HC Deb 03 August 1944 vol 402 cc1645-7
Mr. Kendall (Grantham)

I welcome this opportunity of raising the question of anomalies in the pay and allowances of our Service men and their dependants. In the short space of time allotted to me and in view of the fact that other hon. Members wish to speak on this subject it is obvious that I cannot deal with all the anomalies that exist. It is my intention, therefore, to confine myself to two categories of anomalies which have direct relationship to each other and which are causing great distress to those concerned. Before raising the anomalies themselves I should like in a few sentences to review some of the points that have led up to my raising the question to-day. As the House knows, I had the privilege some months ago of moving a Motion for an increase in the pay and allowances of our serving men and women, when I was very ably supported by hon. Members on all sides of the House. It is true that I and many other hon. Members felt it necessary to force a Division, owing to the uncompromising attitude of the Secretary of State for War on this subject. And then what happened? The Government agreed to meet in committee a number of hon. Members to discuss the whole question of pay and allowances.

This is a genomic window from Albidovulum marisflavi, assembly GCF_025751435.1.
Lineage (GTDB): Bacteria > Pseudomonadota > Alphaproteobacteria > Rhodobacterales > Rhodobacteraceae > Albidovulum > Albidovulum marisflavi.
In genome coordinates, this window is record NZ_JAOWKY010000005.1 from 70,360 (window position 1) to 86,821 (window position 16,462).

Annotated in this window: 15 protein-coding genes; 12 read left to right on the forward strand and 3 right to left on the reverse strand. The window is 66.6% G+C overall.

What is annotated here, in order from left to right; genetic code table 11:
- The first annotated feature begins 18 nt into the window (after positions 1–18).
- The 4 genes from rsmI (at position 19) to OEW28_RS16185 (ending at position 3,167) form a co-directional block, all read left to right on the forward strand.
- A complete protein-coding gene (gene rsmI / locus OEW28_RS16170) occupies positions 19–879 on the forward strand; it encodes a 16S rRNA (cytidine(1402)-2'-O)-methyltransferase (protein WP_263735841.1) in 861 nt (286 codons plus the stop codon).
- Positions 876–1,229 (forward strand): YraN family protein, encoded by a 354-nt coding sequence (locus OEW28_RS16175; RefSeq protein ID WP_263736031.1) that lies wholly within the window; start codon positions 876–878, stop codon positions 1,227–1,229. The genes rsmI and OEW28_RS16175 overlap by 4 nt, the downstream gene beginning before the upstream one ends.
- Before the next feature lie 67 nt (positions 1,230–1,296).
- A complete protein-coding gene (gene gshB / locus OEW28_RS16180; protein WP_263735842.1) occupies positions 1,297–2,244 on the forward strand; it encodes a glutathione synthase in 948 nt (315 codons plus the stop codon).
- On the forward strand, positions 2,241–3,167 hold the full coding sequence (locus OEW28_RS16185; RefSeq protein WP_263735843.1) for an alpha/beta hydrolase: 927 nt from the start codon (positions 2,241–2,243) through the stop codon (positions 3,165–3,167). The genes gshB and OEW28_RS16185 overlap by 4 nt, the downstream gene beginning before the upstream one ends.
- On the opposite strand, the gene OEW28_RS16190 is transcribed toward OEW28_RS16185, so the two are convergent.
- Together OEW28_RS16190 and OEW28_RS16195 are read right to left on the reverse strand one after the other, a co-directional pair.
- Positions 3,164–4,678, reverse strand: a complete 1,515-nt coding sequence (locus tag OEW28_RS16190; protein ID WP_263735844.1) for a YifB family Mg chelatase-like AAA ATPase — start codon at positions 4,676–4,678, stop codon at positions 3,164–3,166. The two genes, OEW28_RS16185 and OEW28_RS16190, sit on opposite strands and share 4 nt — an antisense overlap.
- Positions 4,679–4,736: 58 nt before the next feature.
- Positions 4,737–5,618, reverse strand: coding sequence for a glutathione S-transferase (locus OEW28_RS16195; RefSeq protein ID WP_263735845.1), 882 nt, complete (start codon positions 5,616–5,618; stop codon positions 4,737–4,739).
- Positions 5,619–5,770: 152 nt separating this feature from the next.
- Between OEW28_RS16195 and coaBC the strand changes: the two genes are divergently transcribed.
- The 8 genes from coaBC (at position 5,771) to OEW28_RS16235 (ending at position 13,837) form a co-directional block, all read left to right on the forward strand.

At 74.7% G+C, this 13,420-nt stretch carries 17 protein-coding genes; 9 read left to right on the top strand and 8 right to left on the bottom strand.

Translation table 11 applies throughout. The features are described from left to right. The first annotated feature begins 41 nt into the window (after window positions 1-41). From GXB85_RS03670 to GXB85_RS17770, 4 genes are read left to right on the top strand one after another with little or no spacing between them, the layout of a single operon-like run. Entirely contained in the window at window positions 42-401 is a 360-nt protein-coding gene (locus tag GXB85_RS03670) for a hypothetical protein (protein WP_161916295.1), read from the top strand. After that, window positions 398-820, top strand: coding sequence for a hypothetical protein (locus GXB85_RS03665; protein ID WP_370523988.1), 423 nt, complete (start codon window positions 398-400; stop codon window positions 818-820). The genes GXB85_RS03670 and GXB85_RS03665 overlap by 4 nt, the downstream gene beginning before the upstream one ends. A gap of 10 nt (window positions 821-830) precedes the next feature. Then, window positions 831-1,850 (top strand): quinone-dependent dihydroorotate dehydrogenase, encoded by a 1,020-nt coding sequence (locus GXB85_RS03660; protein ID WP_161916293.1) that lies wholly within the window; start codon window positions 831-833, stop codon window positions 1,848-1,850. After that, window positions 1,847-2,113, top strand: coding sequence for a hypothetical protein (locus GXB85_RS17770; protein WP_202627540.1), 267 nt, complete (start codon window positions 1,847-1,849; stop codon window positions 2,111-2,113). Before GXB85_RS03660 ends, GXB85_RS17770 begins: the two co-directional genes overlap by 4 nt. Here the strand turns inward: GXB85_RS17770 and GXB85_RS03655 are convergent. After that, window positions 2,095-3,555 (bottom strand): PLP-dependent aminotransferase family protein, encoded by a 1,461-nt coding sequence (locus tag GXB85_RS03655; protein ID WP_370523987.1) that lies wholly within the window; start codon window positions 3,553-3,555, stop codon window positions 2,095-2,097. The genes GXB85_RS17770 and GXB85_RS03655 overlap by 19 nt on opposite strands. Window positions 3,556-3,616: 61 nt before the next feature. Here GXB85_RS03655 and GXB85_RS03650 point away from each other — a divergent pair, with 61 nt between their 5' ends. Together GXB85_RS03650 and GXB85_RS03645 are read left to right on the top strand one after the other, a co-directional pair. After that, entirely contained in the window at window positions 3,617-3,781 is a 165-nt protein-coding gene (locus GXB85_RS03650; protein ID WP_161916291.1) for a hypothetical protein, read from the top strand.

After hearing the views of those of us who served on this Committee the Government, last April, issued a White Paper dealing with this subject. At first glance I felt quite pleased with the contents of the White Paper. It seemed to me that the Government had given reasonable increases in respect of the allowances to wives and children, and so I expressed my cordial approval to my right hon. Friend the Leader of the House, for whom, apart from this issue, I have very great regard. I gave the Government one of my very rare pats on the back—and very sincerely so—but on closer investigation of the contents of the White Paper I find that serious anomalies do indeed exist. From all these anomalies I shall deal only with those which concern the allowances for the widow with children and the children's allowances. The Government have said that 12s. 6d. a week is the very minimum sum on which a child can be reared, and I think all hon. Members will agree that although 12s. 6d. a week for the first and all subsequent children is a great improvement upon the allowances previously paid, it is nevertheless bare subsistence and nothing else. Therefore, where on earth is the justification for the fact that from the day the child's father is killed, this child, apart from the very real loss of the father, is penalised by a reduction in the allowance from 12s. 6d. to 11s.? What are we doing to allow such a scandalous state of affairs to exist?